How to choose the BEST wine? A golf lesson.

mickelson13shotWEB.jpgThe Masters was exceptionally dramatic this year. Many years it can be a total bust. But the return of Tiger to the Tour to face a resurgent and mature Phil Mickelson promised to deliver a worthwhile show. AKimbuckleWEB.jpgAdding the most fun player on Tour – Anthony Kim – and the promise was more than fulfilled.
tBoW does not wish to discuss Tiger’s redemption, forgiveness or even his pathological psychology. This is a WINE BLOG mister madame so we look for how the Masters can also function as a medium for appreciating wine. [ed. you wrote the same column last year LINK]
Even If you only watched the Masters for the back nine on Sunday you had to have noticed the galleries; the legions of seated fans that huddle around a certain spot for the entire day or even all four days. As happens with wine the fans of golf make choices about where they want to sit based on assumptions, beliefs and personal identification.
What am I saying to you?
18thgalleryWEB.jpgWhat kind of fan chooses to sit on the 18th green? Sometimes, though far from always, the winner is decided by the time the players reach the 18th. Sitting on the 18th green is really about pomp and circumstance. If you like to witness a coronation then place your fold-up chair on the 18th green where you are guaranteed some kind of “drama” even if it is canned.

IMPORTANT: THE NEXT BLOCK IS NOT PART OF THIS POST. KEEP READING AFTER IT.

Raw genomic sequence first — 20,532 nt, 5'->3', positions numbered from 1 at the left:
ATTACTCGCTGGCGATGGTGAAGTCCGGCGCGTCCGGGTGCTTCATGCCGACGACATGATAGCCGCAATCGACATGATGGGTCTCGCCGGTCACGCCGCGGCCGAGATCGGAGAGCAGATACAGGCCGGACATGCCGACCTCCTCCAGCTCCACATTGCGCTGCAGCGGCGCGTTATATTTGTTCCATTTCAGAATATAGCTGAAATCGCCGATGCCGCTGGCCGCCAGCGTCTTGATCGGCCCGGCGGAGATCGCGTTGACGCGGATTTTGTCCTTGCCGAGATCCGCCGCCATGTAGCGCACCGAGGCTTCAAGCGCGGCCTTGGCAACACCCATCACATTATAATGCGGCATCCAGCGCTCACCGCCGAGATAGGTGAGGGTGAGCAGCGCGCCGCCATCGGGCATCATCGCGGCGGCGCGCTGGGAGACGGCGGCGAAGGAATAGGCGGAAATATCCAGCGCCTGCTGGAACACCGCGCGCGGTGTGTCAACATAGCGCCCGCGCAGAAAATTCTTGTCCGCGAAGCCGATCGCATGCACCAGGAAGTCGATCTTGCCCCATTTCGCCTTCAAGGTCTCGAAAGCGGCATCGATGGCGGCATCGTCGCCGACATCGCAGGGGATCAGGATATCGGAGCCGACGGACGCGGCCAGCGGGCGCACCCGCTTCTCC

When it comes to wine you probably like sure-bet wines with Parker-approved cachet and far more drone than buzz. opus05WEB.jpgYou are a Bordeaux or Napa Cabernet Sauvignon collector. Keep it simple. Guaranteed approval from the Middle of the Road. Safe and B-O-R-I-N-G. Except that one year when Opus really is special or Lafite or Mouton hit the heavens.
16thgallery3WEB.jpgWhat about the 16th green? Sitting on this par three guarantees excitement. This hole produces more thrills and excitement per minute than any hole on the course. Even when an also-ran group comes through there is always the chance somebody makes a birdie or even a hole-in-one. This hole plays a role in the winner’s score far more often than 18.
This is like hunting down great Rhone wines. lachapelle03WEB.jpgThere are always winners and the search can produce true finds if you are lucky. The best houses like Chave, Jaboulet or Rostaing always excel. The hole is something like La Landonne and La Chapelle. We expect greatness from this terroir and we always get it.
12thgalleryWEB.jpgThen there is the 12th hole; the most diabolical par 3 at Augusta. Short distance with a wicked green and sand traps placed in just the right spots to punish a careless goffer. Somebody always gets hurt on 12. So beautiful. So evil.
Anyone who searches out bargain priced Burgundies from lesser sites and duffer producers – like a Santenay from Rene Engel or any Mercurey – is taking risk like the tee shot at 12. In an off vintage (when the wind is shifting) the risk is even greater and all hope can end up in the creek.
The shot of the 2010 Masters was Phil Mickelson’s approach on 13 [ed. the actual shot at top]. His errant tee shot landed in the trees right. He had a window through two thin poplars with 204 yards to the green and the flag cut just off the front edge past the water. He stuck it showing supreme confidence and Masterful skill.